It’s impossible to completely move on from a failed relationship when there are children involved. Sharing parenting duties with an ex is not easy, but co-parenting successfully is possible with these helpful tips.
Put your child first
You may no longer feel like talking to or seeing your ex after an ugly breakup, but your child still needs them as a parent. Co-parenting successfully will greatly depend on you putting yourself in your child’s shoes and helping them get what they need from your ex. This may be quality time spent together, so you need to talk to your ex and arrange that. Try to include your ex in as many of your child’s activities as possible, especially when your child requests for it.
Open up communication with your ex
Co-parenting successfully means that you’ll be talking to your ex a lot as you come up with visitation schedules that work for everyone involved. You need to agree on the activities that your ex can do with your child during their time together. Finally, you must come up with common rules and guidelines on enforcing them when one of you isn’t around. Talk directly with your ex and avoid making your child the go-between.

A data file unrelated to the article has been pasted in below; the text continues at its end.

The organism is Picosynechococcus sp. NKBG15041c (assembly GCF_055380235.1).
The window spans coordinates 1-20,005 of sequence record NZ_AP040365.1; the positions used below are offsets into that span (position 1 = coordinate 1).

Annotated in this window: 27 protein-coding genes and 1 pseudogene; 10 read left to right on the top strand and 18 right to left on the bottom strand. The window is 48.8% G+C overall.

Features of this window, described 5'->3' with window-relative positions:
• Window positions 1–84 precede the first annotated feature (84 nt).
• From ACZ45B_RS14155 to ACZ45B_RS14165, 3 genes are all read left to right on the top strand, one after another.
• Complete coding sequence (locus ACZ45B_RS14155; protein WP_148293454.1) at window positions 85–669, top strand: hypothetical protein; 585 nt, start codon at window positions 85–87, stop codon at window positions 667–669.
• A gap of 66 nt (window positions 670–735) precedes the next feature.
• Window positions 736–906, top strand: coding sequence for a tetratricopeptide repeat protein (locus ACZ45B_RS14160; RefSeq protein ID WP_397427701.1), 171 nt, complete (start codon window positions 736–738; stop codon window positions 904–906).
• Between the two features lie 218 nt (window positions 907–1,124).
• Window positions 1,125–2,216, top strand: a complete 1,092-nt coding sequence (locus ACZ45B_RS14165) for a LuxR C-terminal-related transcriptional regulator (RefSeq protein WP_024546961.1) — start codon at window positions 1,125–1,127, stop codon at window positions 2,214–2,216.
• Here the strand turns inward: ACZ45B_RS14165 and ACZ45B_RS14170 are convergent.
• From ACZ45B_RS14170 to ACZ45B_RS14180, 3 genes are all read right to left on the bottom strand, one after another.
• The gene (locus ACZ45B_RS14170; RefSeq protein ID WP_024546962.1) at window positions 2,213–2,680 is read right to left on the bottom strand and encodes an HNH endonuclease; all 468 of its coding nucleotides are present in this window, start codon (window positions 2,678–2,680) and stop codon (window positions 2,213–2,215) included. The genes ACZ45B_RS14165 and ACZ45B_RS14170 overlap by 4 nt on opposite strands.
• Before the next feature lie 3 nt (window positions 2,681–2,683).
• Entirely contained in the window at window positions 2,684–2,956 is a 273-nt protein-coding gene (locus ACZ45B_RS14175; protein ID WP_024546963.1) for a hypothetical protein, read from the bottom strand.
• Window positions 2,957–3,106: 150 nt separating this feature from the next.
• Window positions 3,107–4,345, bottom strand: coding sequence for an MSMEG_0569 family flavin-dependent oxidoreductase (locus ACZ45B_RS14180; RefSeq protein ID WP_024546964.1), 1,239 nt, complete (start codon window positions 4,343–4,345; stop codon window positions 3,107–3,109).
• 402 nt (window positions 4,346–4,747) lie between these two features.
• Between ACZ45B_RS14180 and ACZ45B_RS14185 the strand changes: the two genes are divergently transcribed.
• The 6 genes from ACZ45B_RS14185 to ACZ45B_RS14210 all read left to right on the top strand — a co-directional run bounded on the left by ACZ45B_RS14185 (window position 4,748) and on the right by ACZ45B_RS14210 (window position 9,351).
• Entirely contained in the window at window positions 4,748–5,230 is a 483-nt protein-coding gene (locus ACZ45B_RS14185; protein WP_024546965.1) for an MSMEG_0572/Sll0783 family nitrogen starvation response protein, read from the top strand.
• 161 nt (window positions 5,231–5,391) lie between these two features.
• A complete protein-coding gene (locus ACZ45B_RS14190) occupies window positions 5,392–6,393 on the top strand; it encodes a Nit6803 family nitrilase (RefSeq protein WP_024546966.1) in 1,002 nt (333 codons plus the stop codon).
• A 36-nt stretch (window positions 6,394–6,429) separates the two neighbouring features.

Keep it civil
Co-parenting successfully after a breakup is really about setting a good example and letting your child know that they still have two parents they can count on. That means that you should never talk badly about your ex in front of them, no matter how tempting it may be. You should also not allow them to do it either. Choose your battles and avoid fighting with your ex in their presence.
Solve problems immediately
Be open to airing out any parenting concerns as soon as they happen. If you feel like your ex is not taking the co-parenting responsibilities seriously, make sure that you bring up your concerns. Leaving problems unsolved will only increase resentment which could affect your child’s relationship with your ex.
You and your ex need to set some rules on the precious time you spend with your child. This includes not interrupting each other’s time unless it’s unavoidable. Birthdays and holidays need to be factored in and planned for. You should also agree on how to handle extended family and significant others relationships.
Featured Image Courtesy: Talking Parents